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229 posts tagged IWC

#DidyouKnow: This year, #IWC presented a high-tech model with a carbon-fibre case and – for the first time ever – a mirror-polished ceramic bezel: the Ingenieur Automatic Carbon Performance Ceramic.

#DidyouKnow: This year, #IWC presented a high-tech model with a carbon-fibre case and – for the first time ever – a mirror-polished ceramic bezel: the Ingenieur Automatic Carbon Performance Ceramic.

Deep Dive with an IWC Collector: Paul Miles

In May, IWC launched the four week series Deep Dive with an IWC Collector, with the title serving as an homage to the Year of the Aquatimer. 

Over the last three weeks we’ve met serious IWC timepiece aficionados. From Adam Craniotes' love for his Top Gun Big Pilot Perpetual Calendar, Jemuel Ripley’s fascination with the history of the Ingenieur and Dr. Jay Kerner’s passion for diving and the watches he associates with this hobby, we’ve met three individuals that each bring a unique perspective to the world of watch collecting.

In the fourth and final week of the series, Paul Miles is our featured collector. Originally from London but calling Brooklyn home since 2008, Paul spends his days working on Wall Street. However, his evenings are spent curating an extensive watch collection and finding comfort in the fact that he’s not the only guy who spends his days thinking of calibres, case backs and the perfect strap. 
 
Q. What first sparked your interest with timepieces? 

I can’t believe I’m going to admit to this, but it was a fake watch that started it all. I was around 11 years old, when I saw a sporty looking timepiece on my cousin’s wrist at a family event. At the time, obviously, I had no idea what it was. All I knew, was that it was one of the coolest things I had ever seen, and I was obsessed by it. Pretty soon after that, I had saved enough of my allowance to purchase a watch, which was followed a couple of years later by a bright colored Swatch. Things only got more serious from there. Watches have been a major passion of mine for 20 years now, which makes me feel both proud, and old.

Q. Which IWC timepiece is your favorite? Why?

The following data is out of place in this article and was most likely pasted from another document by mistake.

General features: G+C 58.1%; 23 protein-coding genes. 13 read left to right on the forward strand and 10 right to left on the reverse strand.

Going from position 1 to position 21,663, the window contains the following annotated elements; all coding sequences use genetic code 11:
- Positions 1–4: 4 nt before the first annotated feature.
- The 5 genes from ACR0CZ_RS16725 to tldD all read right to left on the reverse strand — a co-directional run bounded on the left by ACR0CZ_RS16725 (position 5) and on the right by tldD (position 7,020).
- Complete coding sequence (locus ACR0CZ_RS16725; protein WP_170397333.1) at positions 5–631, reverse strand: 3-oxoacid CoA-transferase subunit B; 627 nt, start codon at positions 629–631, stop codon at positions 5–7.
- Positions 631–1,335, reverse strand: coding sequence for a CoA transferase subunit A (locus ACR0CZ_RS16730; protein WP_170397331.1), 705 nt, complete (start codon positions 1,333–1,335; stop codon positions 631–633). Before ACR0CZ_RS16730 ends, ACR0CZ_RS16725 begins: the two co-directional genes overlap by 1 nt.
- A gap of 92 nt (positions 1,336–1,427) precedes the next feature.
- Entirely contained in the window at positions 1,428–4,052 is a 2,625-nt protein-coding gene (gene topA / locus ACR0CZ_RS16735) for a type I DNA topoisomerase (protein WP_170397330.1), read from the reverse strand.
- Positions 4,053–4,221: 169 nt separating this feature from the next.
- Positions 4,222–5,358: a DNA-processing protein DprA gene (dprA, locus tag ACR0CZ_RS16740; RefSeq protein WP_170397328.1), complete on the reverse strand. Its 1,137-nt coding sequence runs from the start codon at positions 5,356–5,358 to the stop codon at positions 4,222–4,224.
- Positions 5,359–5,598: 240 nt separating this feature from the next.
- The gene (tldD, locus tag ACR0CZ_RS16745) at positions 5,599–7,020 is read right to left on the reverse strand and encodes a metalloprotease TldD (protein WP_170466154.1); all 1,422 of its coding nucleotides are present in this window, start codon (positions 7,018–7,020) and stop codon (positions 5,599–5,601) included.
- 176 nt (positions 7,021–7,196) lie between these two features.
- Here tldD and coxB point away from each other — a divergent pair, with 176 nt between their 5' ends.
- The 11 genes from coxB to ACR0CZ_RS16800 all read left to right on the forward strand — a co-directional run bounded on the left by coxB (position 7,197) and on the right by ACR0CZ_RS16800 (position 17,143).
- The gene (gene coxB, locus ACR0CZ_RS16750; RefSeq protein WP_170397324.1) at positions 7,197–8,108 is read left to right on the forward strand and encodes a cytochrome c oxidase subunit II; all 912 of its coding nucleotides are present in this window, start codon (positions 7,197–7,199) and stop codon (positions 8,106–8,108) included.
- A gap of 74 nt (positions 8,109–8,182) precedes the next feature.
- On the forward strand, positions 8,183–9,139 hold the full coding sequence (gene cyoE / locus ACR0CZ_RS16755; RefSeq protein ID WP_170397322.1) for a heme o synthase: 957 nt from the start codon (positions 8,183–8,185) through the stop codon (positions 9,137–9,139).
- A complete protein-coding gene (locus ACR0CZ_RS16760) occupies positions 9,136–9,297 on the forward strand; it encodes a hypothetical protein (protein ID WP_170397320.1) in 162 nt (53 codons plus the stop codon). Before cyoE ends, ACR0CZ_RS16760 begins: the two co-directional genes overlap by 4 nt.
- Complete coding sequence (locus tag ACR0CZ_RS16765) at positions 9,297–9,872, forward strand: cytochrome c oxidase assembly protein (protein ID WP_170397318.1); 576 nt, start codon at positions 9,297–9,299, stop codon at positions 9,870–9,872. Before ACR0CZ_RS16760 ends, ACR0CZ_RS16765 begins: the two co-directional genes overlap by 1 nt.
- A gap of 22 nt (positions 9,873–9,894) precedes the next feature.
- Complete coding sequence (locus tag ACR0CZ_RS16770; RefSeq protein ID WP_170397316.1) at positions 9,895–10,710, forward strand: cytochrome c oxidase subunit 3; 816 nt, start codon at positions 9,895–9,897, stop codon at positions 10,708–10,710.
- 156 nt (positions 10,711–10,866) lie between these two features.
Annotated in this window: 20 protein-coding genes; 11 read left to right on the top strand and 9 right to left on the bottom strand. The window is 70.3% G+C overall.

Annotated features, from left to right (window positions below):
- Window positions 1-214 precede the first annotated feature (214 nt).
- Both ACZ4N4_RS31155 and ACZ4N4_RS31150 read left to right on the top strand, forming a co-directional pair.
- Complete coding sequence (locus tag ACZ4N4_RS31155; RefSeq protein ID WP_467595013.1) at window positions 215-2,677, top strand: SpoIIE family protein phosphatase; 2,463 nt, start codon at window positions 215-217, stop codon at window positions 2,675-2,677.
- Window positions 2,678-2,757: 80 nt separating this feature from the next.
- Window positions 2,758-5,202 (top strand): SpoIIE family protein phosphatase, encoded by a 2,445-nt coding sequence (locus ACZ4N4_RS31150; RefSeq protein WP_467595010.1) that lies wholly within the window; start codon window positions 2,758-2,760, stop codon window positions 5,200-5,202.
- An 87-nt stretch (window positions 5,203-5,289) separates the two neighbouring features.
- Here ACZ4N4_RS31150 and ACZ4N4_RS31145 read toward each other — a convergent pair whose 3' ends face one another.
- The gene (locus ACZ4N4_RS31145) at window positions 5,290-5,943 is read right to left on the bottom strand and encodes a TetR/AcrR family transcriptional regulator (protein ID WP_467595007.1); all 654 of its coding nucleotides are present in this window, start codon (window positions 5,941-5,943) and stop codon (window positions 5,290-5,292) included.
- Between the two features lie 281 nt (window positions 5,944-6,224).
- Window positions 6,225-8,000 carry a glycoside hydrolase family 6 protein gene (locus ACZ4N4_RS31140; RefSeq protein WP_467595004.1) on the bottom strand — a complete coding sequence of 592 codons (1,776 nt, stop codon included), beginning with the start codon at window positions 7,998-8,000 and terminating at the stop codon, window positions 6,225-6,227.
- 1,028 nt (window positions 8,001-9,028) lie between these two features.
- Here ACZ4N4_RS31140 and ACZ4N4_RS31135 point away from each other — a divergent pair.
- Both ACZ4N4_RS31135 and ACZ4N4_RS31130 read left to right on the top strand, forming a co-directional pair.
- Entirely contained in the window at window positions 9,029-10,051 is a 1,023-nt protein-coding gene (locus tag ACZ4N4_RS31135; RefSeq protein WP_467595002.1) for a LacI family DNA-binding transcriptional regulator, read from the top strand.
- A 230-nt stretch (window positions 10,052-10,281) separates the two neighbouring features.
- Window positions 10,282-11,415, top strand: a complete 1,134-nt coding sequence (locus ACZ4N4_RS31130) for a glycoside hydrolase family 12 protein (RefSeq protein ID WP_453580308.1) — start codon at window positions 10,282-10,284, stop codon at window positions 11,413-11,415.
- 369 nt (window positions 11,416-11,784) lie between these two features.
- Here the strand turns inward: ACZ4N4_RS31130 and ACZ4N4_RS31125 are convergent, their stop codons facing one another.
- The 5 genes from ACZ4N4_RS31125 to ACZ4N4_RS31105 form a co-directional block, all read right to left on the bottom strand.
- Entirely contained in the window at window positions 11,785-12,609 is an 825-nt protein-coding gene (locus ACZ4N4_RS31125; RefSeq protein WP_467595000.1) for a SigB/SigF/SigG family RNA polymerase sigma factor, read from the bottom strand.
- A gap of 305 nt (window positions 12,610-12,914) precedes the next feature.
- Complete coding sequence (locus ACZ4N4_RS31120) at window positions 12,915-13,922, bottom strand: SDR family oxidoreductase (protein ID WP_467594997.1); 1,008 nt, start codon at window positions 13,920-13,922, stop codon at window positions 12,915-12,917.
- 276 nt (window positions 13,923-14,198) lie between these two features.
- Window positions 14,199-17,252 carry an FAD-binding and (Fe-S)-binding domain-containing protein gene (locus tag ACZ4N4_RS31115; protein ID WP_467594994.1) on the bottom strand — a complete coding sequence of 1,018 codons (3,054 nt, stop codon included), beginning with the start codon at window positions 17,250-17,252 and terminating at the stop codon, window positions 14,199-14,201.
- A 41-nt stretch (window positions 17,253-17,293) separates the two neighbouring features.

I wear my Big Pilot 5004 nearly every day, but I’d have to say the Pilot’s Chronograph was the first answer which sprang to mind. The 3717-01 was my first ‘real’ mechanical watch, so there is undoubtedly a sentimental aspect to my answer, but aside from that, it’s just a fantastically well designed watch which really captures the spirit of the Pilot’s collection, at an accessible price point. The thin bezel makes for a dial that is so clean, classic, and legible, yet with design flourishes to make it interesting to look at. On the current model, the 3777, I particularly love the expansion of the date window, which is a brilliant way of furthering the aeronautical aspect of the design, by capturing one of the defining features of an Altimeter. A simple change, which says so much. Aside from the aesthetics of the piece, I also love the rotor ‘wobble’ of the movement - a gentle reminder of the mechanical ‘heart’ powering the watch.
 
Q. What do you think makes a timeless watch, in terms of design and appeal? 

Put simply, I believe that a timeless a watch is one which maintains the DNA of the brand, yet can be constantly pushed forward, whether in terms of the design, the materials used, or the complications of the piece. I believe that IWC really understand this and are one of the best in the business at pushing the boundaries whilst still creating watches which maintain the heritage of the brand, making them easily recognizable as coming from Schaffhausen. If I could jump into my DeLorean, rev it to 88mph and head 100 years into the future, I know I would have no trouble recognizing an IWC watch from the crowd. There are not many brands I could say that about. It is no coincidence that despite being primarily a vintage collector, I am equally enthused by both modern and vintage IWC.

 
Q. If you could design an IWC timepiece, which fine watchmaking elements would you include? 

I’ve always enjoyed IWC’s boldness in terms of the materials they use, so I’d start with a case made of an exotic material, such as Ceramic or Titanium. For the dial, I’d include the clean design and legibility which I mentioned as being a key part of my devotion to the Pilot’s collection. I’d borrow the all-encompassing display back from the Portuguese Automatic, so I could watch the Pellaton winding system in action. Finally, I’d include a functional, yet interesting complication, such as a rattrapante chronograph. In other words, it would be a perfect blend of everything I love about IWC: functionality, style, and heritage.